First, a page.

Husband Havelock Ellis

Queer Places:
1 Manchester Square, Marylebone, London W1U 3A
Wigmore Mansion, 90 Wigmore St, Marylebone, London W1U 3RD
29 Doughty St, Holborn, London WC1N 2AA, UK
Dover Mansions, 14 Canterbury Cres, Brixton, London SW9, UK
Sandringham Court, Little Venice, London W9 1UA, UK
Golders Green Crematorium, 62 Hoop Ln, London NW11 7NL, Regno Unito

Edith Lees EllisEdith Mary Oldham Ellis (née Lees; 1861 – 14 September 1916) was an English writer and women's rights activist. She was married to the early sexologist Havelock Ellis. She spoke on homosexuality in Chicago in 1915; Margaret Anderson compared Ellis’s talks unfavorably with Emma Goldman’s; Goldman relied on to Ellis's husband for her own analysis of sex. Havelock Ellis’s 1896 book Sexual Inversion was the first book in English to argue that homosexual behaviour was not a crime or a disease. Ellis believed that people were born homosexual. He had lived in Croydon as a young man and the book included information on Edith Lees, who had lived in nearby Sydenham, and who was a model for his construction of the lesbian.

The British Society for the Study of Sex Psychology (BSSSP), of which Edith Lees Ellis was a member, was established in 1913 to provide a forum for the discussion of new ideas in the field of sex reform. The first woman member of the society was the militant suffragist Cicely Hamilton, and she was soon joined by a number of other notable feminists, such as Kathlyn Oliver and Stella Browne, and by Mrs Mary Scharlieb, one of the first women to gain a medical qualification in Britain. The membership of these women suggests that feminism and sexuology were not necessarily antithetical views and feminists did not reject the idea of sexologists such as Havelock Ellis and Edward Carpenter.

For a time Edith Lees ran some sort of girls' school in Sydenham, but she found herself totally incapable of coping with its financial problems and in 1885 she broke down completely. Almost desperate, she was rescued by Honor Brooke, the older daughter of the Rev. Stopford Brooke, who took her back to their comfortable home at 1 Manchester Square, and here her kind guardian angel gradually nursed her back to health. In 1889 Edith Lees Ellis lived in nearby Wigmore Mansion.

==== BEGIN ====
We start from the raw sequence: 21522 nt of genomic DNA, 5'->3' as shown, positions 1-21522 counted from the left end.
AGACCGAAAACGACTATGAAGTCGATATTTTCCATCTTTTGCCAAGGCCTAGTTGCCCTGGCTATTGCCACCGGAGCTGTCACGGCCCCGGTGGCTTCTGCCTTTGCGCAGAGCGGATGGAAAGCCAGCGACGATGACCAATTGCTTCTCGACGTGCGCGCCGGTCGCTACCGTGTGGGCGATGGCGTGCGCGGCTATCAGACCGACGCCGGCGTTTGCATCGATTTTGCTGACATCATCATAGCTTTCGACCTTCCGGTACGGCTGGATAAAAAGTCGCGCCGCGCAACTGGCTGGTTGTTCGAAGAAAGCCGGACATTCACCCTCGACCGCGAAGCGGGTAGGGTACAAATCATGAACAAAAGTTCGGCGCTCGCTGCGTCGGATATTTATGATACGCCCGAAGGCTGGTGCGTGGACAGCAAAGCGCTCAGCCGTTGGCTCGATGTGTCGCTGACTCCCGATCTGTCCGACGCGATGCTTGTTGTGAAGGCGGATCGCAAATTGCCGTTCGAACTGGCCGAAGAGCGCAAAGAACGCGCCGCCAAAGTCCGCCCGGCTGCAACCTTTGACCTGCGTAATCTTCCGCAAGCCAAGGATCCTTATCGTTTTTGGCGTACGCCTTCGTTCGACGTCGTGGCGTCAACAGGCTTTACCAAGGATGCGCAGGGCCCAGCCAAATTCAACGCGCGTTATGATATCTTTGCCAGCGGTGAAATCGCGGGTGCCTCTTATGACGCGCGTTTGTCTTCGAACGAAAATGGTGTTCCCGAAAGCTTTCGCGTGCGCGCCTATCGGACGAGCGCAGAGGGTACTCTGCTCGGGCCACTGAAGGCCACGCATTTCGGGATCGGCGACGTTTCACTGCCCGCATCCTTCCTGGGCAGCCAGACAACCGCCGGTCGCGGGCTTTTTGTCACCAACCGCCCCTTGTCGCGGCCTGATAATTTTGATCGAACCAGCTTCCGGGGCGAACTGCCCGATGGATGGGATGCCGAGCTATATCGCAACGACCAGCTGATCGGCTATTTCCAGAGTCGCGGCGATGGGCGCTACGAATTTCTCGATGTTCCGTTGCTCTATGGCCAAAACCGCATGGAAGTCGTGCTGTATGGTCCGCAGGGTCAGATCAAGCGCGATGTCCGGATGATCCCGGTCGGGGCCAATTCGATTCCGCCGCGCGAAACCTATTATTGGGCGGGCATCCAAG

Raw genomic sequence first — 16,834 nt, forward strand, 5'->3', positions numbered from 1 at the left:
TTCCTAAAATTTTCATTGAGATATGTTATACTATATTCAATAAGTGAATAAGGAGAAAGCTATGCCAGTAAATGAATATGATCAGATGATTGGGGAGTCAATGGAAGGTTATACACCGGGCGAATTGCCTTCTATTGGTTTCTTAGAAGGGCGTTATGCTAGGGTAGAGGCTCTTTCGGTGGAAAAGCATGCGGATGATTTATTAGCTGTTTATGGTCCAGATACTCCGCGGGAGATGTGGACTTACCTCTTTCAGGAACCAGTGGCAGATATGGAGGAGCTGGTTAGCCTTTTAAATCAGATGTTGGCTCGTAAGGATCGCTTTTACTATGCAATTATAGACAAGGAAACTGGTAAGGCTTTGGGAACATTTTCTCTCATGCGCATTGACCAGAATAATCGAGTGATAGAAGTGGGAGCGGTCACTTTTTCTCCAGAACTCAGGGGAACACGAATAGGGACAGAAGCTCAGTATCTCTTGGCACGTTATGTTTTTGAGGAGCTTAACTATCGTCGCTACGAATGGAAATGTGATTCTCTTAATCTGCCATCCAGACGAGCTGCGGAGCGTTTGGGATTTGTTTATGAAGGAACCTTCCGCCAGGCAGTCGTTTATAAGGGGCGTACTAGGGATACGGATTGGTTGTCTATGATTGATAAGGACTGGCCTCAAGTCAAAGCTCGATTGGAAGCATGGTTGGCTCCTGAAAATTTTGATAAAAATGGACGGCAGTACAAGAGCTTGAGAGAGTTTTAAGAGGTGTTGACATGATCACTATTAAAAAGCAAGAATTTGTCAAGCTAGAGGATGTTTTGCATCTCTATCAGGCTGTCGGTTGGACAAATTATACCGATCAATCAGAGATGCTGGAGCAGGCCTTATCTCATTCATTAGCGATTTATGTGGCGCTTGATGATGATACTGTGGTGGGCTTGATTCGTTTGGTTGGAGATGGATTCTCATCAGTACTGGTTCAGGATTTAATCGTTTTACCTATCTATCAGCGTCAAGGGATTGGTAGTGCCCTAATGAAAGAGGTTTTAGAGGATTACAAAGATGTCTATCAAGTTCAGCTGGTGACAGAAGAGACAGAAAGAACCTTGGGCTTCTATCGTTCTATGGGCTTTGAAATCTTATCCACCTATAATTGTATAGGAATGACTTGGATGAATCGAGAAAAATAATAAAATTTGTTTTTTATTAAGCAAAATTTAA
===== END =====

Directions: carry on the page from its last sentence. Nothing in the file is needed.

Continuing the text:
Born in Manchester in 1861, Ellis' mother died when she was young and she was sent to a convent in 1873. She joined the Fellowship of the New Life and met Havelock Ellis in 1887 at a meeting.[2] The couple married in November 1891.

From the beginning, their marriage was unconventional; she was openly lesbian and at the end of the honeymoon he went back to his bachelor rooms. She had several affairs with women, which her husband was aware of.[3] Their open marriage was the central subject in Havelock Ellis's autobiography, My Life (1939).

Her first novel, Seaweed: A Cornish Idyll, was published in 1898.[4] During this period Edith began a relationship with Lily, an artist from Ireland who lived in St Ives. Edith was devastated when Lily died from Bright's disease in June 1903.[5]

Ellis had a nervous breakdown in March 1916 and died of diabetes that September. James Hinton: a Sketch, her biography of surgeon James Hinton was published posthumously in 1918.[6]


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